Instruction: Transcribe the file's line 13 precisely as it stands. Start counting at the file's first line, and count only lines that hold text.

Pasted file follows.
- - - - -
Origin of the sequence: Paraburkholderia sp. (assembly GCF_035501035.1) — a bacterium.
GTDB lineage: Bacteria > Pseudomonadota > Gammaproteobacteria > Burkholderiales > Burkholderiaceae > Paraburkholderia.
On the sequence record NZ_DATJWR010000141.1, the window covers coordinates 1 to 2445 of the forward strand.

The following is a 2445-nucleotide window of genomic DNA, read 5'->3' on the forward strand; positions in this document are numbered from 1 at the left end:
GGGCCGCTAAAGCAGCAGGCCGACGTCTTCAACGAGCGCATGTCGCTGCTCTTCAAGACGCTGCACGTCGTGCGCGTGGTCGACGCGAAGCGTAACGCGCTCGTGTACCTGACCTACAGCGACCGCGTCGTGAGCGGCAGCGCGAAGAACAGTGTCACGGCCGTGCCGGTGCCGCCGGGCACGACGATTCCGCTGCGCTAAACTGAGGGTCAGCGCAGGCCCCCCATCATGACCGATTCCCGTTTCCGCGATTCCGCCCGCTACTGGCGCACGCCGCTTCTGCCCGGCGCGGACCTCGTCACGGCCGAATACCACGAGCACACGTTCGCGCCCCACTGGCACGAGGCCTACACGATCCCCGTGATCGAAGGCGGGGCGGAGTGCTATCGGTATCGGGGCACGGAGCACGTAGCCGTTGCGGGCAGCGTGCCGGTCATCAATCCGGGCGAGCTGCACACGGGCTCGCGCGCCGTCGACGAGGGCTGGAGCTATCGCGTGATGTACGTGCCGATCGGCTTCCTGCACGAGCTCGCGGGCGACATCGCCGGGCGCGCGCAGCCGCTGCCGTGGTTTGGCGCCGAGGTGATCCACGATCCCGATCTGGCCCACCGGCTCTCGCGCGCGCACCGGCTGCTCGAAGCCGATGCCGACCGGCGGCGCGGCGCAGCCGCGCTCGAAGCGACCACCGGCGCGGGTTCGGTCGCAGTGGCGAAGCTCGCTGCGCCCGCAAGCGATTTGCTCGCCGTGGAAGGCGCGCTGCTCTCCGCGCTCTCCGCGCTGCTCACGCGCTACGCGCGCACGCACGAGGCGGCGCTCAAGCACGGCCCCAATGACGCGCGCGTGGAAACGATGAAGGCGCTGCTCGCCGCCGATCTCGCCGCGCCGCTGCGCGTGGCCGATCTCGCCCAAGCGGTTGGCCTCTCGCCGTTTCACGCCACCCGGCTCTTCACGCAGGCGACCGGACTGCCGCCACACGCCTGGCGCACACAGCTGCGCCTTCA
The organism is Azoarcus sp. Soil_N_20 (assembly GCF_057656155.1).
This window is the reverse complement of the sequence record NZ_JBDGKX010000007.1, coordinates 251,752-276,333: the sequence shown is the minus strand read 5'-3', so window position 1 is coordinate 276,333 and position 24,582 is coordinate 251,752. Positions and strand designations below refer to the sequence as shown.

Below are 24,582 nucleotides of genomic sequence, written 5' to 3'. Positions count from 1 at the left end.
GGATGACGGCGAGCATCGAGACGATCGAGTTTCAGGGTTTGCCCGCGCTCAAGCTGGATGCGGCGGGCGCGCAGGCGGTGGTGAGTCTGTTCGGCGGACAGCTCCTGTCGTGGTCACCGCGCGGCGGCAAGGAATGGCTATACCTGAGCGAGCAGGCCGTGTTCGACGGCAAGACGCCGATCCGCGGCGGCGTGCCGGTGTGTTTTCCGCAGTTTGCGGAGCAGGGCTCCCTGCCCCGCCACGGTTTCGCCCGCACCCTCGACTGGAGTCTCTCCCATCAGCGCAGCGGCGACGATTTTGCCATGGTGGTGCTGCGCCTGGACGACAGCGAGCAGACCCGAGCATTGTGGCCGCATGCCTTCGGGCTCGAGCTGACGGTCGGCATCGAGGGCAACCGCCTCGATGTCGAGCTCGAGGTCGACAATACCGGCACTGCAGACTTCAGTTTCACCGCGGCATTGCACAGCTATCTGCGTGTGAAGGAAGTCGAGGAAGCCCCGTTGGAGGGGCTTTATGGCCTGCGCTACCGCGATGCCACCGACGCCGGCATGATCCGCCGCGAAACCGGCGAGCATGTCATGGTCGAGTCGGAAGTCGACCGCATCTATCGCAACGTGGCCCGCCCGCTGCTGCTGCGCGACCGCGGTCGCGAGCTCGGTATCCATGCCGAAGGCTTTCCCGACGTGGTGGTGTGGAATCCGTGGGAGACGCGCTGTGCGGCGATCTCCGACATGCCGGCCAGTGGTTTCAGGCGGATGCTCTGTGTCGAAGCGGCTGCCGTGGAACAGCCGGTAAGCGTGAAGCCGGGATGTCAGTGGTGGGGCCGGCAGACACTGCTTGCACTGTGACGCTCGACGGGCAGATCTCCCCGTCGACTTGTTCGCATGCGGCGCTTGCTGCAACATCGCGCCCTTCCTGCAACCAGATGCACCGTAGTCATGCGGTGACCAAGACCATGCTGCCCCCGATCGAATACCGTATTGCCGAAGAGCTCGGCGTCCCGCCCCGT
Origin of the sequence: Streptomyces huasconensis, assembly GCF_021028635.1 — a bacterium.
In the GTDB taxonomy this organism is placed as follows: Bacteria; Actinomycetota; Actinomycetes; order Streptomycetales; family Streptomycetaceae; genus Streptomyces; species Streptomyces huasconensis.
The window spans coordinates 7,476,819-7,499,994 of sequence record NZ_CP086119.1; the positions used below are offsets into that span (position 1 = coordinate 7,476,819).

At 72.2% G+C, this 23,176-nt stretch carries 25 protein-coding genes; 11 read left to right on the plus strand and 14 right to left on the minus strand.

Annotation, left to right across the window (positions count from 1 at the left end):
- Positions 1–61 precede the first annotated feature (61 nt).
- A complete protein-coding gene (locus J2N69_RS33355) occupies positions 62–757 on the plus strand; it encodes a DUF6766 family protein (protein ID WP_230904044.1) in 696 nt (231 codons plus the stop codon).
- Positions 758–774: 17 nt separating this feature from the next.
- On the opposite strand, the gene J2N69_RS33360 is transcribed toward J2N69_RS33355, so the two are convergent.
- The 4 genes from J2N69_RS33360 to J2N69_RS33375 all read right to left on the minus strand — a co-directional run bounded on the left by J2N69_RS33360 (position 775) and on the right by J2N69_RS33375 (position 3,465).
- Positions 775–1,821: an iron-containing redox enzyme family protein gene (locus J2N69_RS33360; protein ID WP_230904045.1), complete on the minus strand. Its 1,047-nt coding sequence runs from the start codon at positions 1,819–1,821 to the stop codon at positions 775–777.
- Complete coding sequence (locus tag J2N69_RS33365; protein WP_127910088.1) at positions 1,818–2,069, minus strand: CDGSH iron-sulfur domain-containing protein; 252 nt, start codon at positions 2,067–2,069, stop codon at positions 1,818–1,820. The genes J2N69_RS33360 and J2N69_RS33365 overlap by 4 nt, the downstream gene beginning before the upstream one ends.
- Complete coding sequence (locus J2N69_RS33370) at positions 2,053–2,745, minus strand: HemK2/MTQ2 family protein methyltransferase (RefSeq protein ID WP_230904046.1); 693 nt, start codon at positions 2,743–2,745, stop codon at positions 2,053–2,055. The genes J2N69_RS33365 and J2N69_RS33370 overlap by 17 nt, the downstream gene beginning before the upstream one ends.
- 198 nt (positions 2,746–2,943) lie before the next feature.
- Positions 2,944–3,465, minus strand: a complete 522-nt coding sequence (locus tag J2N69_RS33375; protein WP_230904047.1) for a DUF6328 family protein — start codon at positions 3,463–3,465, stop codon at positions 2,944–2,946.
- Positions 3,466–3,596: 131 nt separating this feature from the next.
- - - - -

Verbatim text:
At 72.2% G+C, this 23,176-nt stretch carries 25 protein-coding genes; 11 read left to right on the plus strand and 14 right to left on the minus strand.